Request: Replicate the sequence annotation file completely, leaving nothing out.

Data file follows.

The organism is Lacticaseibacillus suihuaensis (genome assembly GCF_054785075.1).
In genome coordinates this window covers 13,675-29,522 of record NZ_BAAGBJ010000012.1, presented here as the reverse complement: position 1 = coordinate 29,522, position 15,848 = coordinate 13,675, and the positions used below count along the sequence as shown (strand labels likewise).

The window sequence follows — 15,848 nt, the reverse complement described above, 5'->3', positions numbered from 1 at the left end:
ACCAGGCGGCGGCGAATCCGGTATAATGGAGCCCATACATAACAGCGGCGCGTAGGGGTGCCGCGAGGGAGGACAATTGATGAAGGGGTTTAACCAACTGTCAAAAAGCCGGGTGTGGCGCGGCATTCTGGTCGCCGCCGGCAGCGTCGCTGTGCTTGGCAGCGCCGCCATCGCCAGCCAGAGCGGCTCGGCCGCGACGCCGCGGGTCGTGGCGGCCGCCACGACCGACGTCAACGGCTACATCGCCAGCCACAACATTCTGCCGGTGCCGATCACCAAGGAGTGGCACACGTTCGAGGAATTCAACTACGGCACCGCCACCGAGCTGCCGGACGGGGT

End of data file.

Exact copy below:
The organism is Lacticaseibacillus suihuaensis (genome assembly GCF_054785075.1).
In genome coordinates this window covers 13,675-29,522 of record NZ_BAAGBJ010000012.1, presented here as the reverse complement: position 1 = coordinate 29,522, position 15,848 = coordinate 13,675, and the positions used below count along the sequence as shown (strand labels likewise).

The window sequence follows — 15,848 nt, the reverse complement described above, 5'->3', positions numbered from 1 at the left end:
ACCAGGCGGCGGCGAATCCGGTATAATGGAGCCCATACATAACAGCGGCGCGTAGGGGTGCCGCGAGGGAGGACAATTGATGAAGGGGTTTAACCAACTGTCAAAAAGCCGGGTGTGGCGCGGCATTCTGGTCGCCGCCGGCAGCGTCGCTGTGCTTGGCAGCGCCGCCATCGCCAGCCAGAGCGGCTCGGCCGCGACGCCGCGGGTCGTGGCGGCCGCCACGACCGACGTCAACGGCTACATCGCCAGCCACAACATTCTGCCGGTGCCGATCACCAAGGAGTGGCACACGTTCGAGGAATTCAACTACGGCACCGCCACCGAGCTGCCGGACGGGGT